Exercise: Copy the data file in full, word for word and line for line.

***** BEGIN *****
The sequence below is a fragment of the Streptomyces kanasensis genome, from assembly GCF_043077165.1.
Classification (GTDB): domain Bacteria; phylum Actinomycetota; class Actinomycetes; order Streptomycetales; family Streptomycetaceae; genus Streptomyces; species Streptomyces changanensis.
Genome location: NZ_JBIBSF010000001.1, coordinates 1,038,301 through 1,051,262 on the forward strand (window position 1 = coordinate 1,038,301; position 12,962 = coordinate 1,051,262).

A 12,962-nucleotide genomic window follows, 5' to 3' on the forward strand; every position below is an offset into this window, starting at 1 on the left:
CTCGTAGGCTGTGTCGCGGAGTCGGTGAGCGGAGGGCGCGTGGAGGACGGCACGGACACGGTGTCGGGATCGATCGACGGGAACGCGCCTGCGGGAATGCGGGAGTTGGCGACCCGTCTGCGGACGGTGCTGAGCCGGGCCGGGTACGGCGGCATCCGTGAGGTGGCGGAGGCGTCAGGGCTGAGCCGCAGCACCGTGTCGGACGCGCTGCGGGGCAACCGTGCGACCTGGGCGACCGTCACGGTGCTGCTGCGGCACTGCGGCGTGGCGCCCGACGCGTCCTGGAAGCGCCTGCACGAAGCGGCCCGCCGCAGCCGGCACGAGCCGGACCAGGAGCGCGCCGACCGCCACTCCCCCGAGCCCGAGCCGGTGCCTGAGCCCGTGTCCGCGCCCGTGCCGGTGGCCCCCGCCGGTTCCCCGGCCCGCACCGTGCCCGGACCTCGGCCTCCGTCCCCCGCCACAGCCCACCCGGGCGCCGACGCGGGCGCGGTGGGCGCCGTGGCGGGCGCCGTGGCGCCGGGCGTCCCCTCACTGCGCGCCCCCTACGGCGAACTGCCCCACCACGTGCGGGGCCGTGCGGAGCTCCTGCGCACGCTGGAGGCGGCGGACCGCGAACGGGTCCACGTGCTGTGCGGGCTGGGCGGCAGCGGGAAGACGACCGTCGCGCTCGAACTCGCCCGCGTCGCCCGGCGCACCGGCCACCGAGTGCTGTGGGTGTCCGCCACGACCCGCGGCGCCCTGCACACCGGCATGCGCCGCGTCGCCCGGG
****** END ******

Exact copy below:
The sequence below is a fragment of the Streptomyces kanasensis genome, from assembly GCF_043077165.1.
Classification (GTDB): domain Bacteria; phylum Actinomycetota; class Actinomycetes; order Streptomycetales; family Streptomycetaceae; genus Streptomyces; species Streptomyces changanensis.
Genome location: NZ_JBIBSF010000001.1, coordinates 1,038,301 through 1,051,262 on the forward strand (window position 1 = coordinate 1,038,301; position 12,962 = coordinate 1,051,262).

A 12,962-nucleotide genomic window follows, 5' to 3' on the forward strand; every position below is an offset into this window, starting at 1 on the left:
CTCGTAGGCTGTGTCGCGGAGTCGGTGAGCGGAGGGCGCGTGGAGGACGGCACGGACACGGTGTCGGGATCGATCGACGGGAACGCGCCTGCGGGAATGCGGGAGTTGGCGACCCGTCTGCGGACGGTGCTGAGCCGGGCCGGGTACGGCGGCATCCGTGAGGTGGCGGAGGCGTCAGGGCTGAGCCGCAGCACCGTGTCGGACGCGCTGCGGGGCAACCGTGCGACCTGGGCGACCGTCACGGTGCTGCTGCGGCACTGCGGCGTGGCGCCCGACGCGTCCTGGAAGCGCCTGCACGAAGCGGCCCGCCGCAGCCGGCACGAGCCGGACCAGGAGCGCGCCGACCGCCACTCCCCCGAGCCCGAGCCGGTGCCTGAGCCCGTGTCCGCGCCCGTGCCGGTGGCCCCCGCCGGTTCCCCGGCCCGCACCGTGCCCGGACCTCGGCCTCCGTCCCCCGCCACAGCCCACCCGGGCGCCGACGCGGGCGCGGTGGGCGCCGTGGCGGGCGCCGTGGCGCCGGGCGTCCCCTCACTGCGCGCCCCCTACGGCGAACTGCCCCACCACGTGCGGGGCCGTGCGGAGCTCCTGCGCACGCTGGAGGCGGCGGACCGCGAACGGGTCCACGTGCTGTGCGGGCTGGGCGGCAGCGGGAAGACGACCGTCGCGCTCGAACTCGCCCGCGTCGCCCGGCGCACCGGCCACCGAGTGCTGTGGGTGTCCGCCACGACCCGCGGCGCCCTGCACACCGGCATGCGCCGCGTCGCCCGGG